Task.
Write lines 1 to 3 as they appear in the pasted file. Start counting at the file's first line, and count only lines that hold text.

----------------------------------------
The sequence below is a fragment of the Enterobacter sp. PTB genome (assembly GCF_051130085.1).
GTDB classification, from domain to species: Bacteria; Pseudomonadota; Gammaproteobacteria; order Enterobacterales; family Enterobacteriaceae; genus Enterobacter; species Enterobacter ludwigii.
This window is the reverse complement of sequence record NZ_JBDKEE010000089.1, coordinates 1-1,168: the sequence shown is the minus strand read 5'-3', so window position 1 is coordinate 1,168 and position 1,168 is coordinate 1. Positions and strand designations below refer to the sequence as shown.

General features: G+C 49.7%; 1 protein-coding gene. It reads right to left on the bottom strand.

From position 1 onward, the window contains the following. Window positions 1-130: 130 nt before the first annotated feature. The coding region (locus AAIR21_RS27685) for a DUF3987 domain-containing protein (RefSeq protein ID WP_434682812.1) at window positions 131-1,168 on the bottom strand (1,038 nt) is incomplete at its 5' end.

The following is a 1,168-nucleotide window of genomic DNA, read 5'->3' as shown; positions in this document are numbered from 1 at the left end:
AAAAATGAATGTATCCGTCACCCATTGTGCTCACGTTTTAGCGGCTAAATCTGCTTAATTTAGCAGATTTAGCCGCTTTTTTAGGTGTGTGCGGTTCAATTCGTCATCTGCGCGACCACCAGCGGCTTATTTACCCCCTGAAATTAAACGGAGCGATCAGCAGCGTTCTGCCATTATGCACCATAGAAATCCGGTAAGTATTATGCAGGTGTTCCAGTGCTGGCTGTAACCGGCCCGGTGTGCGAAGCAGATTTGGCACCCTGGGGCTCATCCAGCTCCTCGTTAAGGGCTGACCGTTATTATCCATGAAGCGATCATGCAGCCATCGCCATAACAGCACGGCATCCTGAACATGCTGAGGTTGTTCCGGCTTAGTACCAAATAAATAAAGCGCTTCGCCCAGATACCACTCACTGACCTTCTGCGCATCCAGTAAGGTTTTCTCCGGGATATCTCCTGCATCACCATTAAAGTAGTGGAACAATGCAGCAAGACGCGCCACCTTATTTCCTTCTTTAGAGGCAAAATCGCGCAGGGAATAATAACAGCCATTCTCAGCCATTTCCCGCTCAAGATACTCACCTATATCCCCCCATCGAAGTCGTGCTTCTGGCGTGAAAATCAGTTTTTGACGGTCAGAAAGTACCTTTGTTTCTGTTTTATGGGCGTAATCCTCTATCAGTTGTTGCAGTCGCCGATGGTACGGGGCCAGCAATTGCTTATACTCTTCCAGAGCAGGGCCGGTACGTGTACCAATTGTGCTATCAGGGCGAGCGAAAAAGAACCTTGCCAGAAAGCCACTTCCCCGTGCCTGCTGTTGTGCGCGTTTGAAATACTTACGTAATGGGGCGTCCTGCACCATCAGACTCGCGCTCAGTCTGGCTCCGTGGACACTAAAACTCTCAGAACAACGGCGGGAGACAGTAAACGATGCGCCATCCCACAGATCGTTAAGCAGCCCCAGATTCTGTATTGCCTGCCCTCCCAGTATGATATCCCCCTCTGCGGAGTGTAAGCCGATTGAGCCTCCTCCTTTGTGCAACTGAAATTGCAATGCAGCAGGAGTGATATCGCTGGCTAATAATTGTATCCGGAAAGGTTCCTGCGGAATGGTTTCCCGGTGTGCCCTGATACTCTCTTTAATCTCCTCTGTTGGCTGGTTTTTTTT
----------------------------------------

The sequence below is a fragment of the Enterobacter sp. PTB genome (assembly GCF_051130085.1).
GTDB classification, from domain to species: Bacteria; Pseudomonadota; Gammaproteobacteria; order Enterobacterales; family Enterobacteriaceae; genus Enterobacter; species Enterobacter ludwigii.
This window is the reverse complement of sequence record NZ_JBDKEE010000089.1, coordinates 1-1,168: the sequence shown is the minus strand read 5'-3', so window position 1 is coordinate 1,168 and position 1,168 is coordinate 1. Positions and strand designations below refer to the sequence as shown.